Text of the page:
When I went to college at the end of the 1950s, I frequently heard not only my teachers but reputedly up-to-date literary critics declare that there was no longer an avant-garde in American literature. Some of them suggested that by 1960 everything possible had already been done — that the possibilities of literature had simply been exhausted, thanks to all the innovations of early modernism. Another, different argument for the death of the avant-garde noticed that, since the suburban public apparently laps up all new art, there cannot be an avant-garde anymore. However, on further thought, both these arguments turned out to be false.
By now we can see that, in America at least, there was a boom period at the end of World War II, and within the years immediately after the war a whole new culture emerged, not only a new generation of novelists, many of whose works were quite different from the predominant styles of fiction between the wars, but a similarly new set of people and styles in both poetry and playwrighting; a new painting called "abstract expressionism"; a new sculpture epitomized by David Smith; the choreography of Martha Graham; and a comparably new music. The remainder of the 1950s — certainly the last half of that decade — represented a creative lull that was broken only by the emergence of the poets called "beat," who were less an artistic avant-garde, as the forms of their poetry were scarcely innovative, than a cultural avant-garde. What I then learned in college was very much a piety of the time.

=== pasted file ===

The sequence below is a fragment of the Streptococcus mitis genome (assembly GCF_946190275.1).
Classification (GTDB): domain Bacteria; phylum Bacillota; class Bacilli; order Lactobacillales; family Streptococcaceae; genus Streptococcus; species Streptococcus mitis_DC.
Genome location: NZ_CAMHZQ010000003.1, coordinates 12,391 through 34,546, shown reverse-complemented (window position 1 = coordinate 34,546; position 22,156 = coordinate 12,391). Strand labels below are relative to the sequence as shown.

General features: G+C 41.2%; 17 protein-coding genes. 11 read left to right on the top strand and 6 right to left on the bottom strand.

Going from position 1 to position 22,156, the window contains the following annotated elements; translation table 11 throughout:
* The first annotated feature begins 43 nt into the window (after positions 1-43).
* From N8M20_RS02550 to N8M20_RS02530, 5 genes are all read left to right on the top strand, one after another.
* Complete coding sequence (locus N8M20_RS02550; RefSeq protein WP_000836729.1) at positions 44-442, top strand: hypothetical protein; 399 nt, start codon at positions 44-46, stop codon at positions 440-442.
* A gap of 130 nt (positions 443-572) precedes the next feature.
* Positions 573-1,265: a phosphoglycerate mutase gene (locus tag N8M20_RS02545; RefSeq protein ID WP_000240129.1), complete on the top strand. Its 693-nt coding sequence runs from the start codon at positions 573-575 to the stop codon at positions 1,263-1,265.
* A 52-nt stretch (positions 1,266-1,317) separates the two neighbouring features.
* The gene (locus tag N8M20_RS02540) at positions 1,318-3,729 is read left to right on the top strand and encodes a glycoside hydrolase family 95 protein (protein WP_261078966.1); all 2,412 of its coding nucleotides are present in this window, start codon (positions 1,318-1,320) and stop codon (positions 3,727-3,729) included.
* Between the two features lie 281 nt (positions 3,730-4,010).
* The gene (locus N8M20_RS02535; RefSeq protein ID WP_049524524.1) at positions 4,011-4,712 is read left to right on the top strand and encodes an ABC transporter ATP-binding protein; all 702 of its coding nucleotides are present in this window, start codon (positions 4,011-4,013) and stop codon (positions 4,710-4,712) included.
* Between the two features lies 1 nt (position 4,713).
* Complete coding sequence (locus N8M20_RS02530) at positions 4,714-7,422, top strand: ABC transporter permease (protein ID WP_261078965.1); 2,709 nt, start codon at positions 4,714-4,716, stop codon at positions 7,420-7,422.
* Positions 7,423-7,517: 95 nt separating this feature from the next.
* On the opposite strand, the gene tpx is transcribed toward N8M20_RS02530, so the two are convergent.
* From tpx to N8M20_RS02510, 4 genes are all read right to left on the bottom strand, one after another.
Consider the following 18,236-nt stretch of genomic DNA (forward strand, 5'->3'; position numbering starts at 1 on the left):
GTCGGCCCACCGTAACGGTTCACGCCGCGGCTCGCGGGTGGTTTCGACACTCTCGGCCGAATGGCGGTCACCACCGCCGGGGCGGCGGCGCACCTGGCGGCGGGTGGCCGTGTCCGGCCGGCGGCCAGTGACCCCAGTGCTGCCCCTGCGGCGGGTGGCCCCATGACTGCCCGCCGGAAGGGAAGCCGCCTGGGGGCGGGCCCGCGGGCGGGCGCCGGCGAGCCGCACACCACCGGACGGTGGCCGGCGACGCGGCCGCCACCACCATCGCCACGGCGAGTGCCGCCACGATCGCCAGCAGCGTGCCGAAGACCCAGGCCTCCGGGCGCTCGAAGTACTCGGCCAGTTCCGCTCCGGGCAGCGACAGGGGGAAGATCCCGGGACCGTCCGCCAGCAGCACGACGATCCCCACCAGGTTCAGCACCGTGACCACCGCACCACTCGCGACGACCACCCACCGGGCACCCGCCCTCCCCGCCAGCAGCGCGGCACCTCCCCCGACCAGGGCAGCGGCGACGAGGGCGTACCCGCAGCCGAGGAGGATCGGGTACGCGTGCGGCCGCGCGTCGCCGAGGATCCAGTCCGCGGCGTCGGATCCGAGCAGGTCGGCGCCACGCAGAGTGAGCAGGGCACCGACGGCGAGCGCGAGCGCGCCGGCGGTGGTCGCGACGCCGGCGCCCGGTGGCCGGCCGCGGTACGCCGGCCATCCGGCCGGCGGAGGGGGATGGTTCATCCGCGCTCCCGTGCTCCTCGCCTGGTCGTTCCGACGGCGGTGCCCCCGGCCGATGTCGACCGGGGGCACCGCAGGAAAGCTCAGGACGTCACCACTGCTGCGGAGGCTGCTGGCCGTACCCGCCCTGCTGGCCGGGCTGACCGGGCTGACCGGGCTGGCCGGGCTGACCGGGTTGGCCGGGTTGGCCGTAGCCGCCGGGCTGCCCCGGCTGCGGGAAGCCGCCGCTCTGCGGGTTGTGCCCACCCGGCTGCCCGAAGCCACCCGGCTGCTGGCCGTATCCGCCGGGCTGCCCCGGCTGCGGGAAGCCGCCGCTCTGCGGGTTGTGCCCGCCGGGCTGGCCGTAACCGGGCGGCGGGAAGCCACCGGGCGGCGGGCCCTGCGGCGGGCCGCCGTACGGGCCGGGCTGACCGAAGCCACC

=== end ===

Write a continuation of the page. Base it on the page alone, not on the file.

In 1965, I edited a book called The New American Arts, in which several younger critics identified the new developments in painting, poetry, music, film, and modern dance. I wrote the chapters on theater and fiction, as well as the introduction, in which I suggested, in passing, that 1959-60 appeared to